Monday, May 15, 2006

Malthusian Paranoia

The headline of the front page LA Times article read: Emerging Nations Powering Global Economic Boom. I take it as really good news that not one of the 60 nations tracked by the study is in recession, the first such instance since 1969. Then, in the subtitle, we learn some really bad news, the flip side of the zero-sum-game logic: But many U.S. workers are left behind. Lord have mercy, the emerging nations are leaving us behind.

Behind what, you ask? Further down the story we find out that the soaring economies of China, India, Russia, Brazil and other emerging nations are setting the pace, overshadowing the slower growth of the United States, Europe and Japan, where the benefits of the expansion have eluded many workers. Whoa there! Do you mean the people of China have more than two cars per household? Are 80% of the living spaces in India air conditioned? Does Russia have a color TV-VCR in every home, and do more than 70% of Brazilian families own their own home? Oh no - that’s America. So what is it that those devilish developing countries have on us?

Even further down the story I found out the ugly truth: The simplest yardstick of economic success is a country's growth in real gross domestic product, or how fast its total output of goods and services is rising after inflation. For the developing world, that growth is expected to be 6.9% this year — more than double the 3% pace of the developed world. Now if that doesn’t make you feel sorry for your sorry American self, I don’t know what will. Perhaps we can find a way out of this economic pickle by looking hard at the data – that’s plural for datum, because there’s a lot of the stuff.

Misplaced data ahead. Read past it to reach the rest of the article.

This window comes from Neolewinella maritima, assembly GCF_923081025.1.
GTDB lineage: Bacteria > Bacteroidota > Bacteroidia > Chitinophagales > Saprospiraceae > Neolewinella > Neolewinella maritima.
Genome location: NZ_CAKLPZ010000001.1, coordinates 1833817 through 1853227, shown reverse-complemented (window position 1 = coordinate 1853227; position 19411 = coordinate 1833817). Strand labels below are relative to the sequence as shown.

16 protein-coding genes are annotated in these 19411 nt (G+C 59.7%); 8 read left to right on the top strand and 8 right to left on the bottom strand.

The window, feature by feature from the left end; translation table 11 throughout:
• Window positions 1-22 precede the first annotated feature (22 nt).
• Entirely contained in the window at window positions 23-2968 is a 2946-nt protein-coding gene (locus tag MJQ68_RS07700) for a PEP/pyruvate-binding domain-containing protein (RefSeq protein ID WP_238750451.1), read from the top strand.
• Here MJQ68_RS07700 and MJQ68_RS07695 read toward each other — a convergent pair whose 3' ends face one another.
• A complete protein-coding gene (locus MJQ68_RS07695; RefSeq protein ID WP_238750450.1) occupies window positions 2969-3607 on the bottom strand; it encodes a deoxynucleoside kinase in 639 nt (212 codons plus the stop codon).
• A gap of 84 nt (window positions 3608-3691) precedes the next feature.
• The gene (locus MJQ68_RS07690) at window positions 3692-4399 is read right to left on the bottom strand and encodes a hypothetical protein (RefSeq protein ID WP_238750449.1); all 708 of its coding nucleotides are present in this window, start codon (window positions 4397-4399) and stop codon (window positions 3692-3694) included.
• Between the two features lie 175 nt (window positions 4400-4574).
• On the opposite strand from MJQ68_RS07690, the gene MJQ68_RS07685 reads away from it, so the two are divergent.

From the Economist Magazine, 2006 World in Figures, I found that the GDP growth from 1993 to 2003 was 8.9% in China, 6.8% in Cambodia and 6.2% in India, compared to the paltry 3.3% in America, 2.0% in France, 1.4% in Germany and 1.3% in Japan. Point - to the LA Times! It appears that China is leaving us in the dust. But wait just a minute, we here in the good old USA seem to be coasting, not in a panic. Perhaps it’s because we have a multiple mile lead on the Chinese in this marathon race. In 2004, the US GDP per person was $37,200 while China’s was $1,100, only 3% of ours.

So what about that GDP growth discrepancy? Is that going to bite us in the rear? For argument’s sake, let’s allow the Chinese economy to continue growing at 9% indefinitely (an impossibility) and let the US grow at 3% annually (we’re actually doing 4%) and calculate how many years before the Chinese rabbit catches up to the US turtle. First consider the initial year when the Chinese GDP per person grows by $199 (9% growth) while the US GDP per person grows by $1,116 (3% growth) more than the entire Chinese GDP/pp last year. This divergence in our favor will continue for some time until the higher Chinese compound growth rate causes a convergence. To get the answer, I'll pull out my trusty slide rule, do some logs and find that in 62 years, ie. in 2068, the Chinese will finally catch us if the assumptions remain valid. By then we will be making $230,000 per person per year and feeling no pain.

Of course the reality is that the Chinese economy will slow down from 8.9% growth to 7% then 5.5% then 4% over the course of a decade or so while their economy matures. That’s the way it works. History provides many examples. The last Asian rabbit was Japan whose GDP grew at a rate 6.8% higher than the US in the 1960s, 1.7% higher in the 1970s and 1.5% higher in the 1980s, but behind the US in the 1990s and thus far in the 2000s. Meanwhile, the US economy is the marvel of the developed world and will likely continue growing at 3 percent for a long time. We’ll be ensconced in the next ice age before China, India, Russia or any of the other developing countries (or the Europeans, for that matter) ever catch up with us.